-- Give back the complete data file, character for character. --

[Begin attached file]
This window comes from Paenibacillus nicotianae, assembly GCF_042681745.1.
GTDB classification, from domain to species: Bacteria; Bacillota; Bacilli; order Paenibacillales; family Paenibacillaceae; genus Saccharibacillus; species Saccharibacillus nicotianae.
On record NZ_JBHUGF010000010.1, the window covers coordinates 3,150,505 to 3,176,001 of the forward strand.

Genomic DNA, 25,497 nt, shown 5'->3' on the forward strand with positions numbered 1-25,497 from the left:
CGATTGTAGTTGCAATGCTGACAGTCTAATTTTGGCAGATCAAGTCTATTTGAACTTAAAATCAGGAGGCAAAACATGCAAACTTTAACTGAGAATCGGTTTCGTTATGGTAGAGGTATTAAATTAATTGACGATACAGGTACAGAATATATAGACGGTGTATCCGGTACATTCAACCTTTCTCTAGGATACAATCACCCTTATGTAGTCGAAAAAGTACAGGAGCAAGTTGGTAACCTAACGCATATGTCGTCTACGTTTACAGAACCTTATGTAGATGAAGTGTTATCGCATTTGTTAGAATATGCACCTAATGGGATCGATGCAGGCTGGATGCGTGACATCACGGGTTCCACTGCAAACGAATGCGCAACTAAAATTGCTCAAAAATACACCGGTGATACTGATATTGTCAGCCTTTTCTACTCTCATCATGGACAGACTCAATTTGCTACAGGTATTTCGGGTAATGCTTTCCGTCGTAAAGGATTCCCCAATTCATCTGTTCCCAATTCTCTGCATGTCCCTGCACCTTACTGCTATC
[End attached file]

This window comes from Paenibacillus nicotianae, assembly GCF_042681745.1.
GTDB classification, from domain to species: Bacteria; Bacillota; Bacilli; order Paenibacillales; family Paenibacillaceae; genus Saccharibacillus; species Saccharibacillus nicotianae.
On record NZ_JBHUGF010000010.1, the window covers coordinates 3,150,505 to 3,176,001 of the forward strand.

Genomic DNA, 25,497 nt, shown 5'->3' on the forward strand with positions numbered 1-25,497 from the left:
CGATTGTAGTTGCAATGCTGACAGTCTAATTTTGGCAGATCAAGTCTATTTGAACTTAAAATCAGGAGGCAAAACATGCAAACTTTAACTGAGAATCGGTTTCGTTATGGTAGAGGTATTAAATTAATTGACGATACAGGTACAGAATATATAGACGGTGTATCCGGTACATTCAACCTTTCTCTAGGATACAATCACCCTTATGTAGTCGAAAAAGTACAGGAGCAAGTTGGTAACCTAACGCATATGTCGTCTACGTTTACAGAACCTTATGTAGATGAAGTGTTATCGCATTTGTTAGAATATGCACCTAATGGGATCGATGCAGGCTGGATGCGTGACATCACGGGTTCCACTGCAAACGAATGCGCAACTAAAATTGCTCAAAAATACACCGGTGATACTGATATTGTCAGCCTTTTCTACTCTCATCATGGACAGACTCAATTTGCTACAGGTATTTCGGGTAATGCTTTCCGTCGTAAAGGATTCCCCAATTCATCTGTTCCCAATTCTCTGCATGTCCCTGCACCTTACTGCTATC